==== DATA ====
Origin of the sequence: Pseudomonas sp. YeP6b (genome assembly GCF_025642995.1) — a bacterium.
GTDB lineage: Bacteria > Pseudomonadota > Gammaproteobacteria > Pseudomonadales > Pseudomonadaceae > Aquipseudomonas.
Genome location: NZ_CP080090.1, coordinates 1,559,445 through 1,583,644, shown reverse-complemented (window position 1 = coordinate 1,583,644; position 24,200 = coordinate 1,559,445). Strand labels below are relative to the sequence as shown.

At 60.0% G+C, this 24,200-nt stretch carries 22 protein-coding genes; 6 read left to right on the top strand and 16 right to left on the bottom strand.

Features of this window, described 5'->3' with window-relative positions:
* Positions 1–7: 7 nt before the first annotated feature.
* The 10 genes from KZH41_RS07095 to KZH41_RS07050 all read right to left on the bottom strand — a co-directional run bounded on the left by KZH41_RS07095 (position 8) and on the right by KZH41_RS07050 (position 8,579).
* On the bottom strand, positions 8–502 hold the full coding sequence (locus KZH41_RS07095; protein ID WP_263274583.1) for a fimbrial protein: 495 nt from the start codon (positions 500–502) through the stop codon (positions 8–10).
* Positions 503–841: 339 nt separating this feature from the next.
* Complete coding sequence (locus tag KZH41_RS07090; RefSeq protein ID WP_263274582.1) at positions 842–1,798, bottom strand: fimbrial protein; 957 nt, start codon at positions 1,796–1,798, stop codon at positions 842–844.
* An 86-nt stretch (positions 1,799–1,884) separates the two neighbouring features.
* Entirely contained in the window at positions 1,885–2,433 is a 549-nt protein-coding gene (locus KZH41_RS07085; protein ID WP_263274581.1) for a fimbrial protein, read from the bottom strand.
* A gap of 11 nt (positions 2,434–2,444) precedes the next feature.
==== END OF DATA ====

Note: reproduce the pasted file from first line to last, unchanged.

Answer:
Origin of the sequence: Pseudomonas sp. YeP6b (genome assembly GCF_025642995.1) — a bacterium.
GTDB lineage: Bacteria > Pseudomonadota > Gammaproteobacteria > Pseudomonadales > Pseudomonadaceae > Aquipseudomonas.
Genome location: NZ_CP080090.1, coordinates 1,559,445 through 1,583,644, shown reverse-complemented (window position 1 = coordinate 1,583,644; position 24,200 = coordinate 1,559,445). Strand labels below are relative to the sequence as shown.

At 60.0% G+C, this 24,200-nt stretch carries 22 protein-coding genes; 6 read left to right on the top strand and 16 right to left on the bottom strand.

Features of this window, described 5'->3' with window-relative positions:
* Positions 1–7: 7 nt before the first annotated feature.
* The 10 genes from KZH41_RS07095 to KZH41_RS07050 all read right to left on the bottom strand — a co-directional run bounded on the left by KZH41_RS07095 (position 8) and on the right by KZH41_RS07050 (position 8,579).
* On the bottom strand, positions 8–502 hold the full coding sequence (locus KZH41_RS07095; protein ID WP_263274583.1) for a fimbrial protein: 495 nt from the start codon (positions 500–502) through the stop codon (positions 8–10).
* Positions 503–841: 339 nt separating this feature from the next.
* Complete coding sequence (locus tag KZH41_RS07090; RefSeq protein ID WP_263274582.1) at positions 842–1,798, bottom strand: fimbrial protein; 957 nt, start codon at positions 1,796–1,798, stop codon at positions 842–844.
* An 86-nt stretch (positions 1,799–1,884) separates the two neighbouring features.
* Entirely contained in the window at positions 1,885–2,433 is a 549-nt protein-coding gene (locus KZH41_RS07085; protein ID WP_263274581.1) for a fimbrial protein, read from the bottom strand.
* A gap of 11 nt (positions 2,434–2,444) precedes the next feature.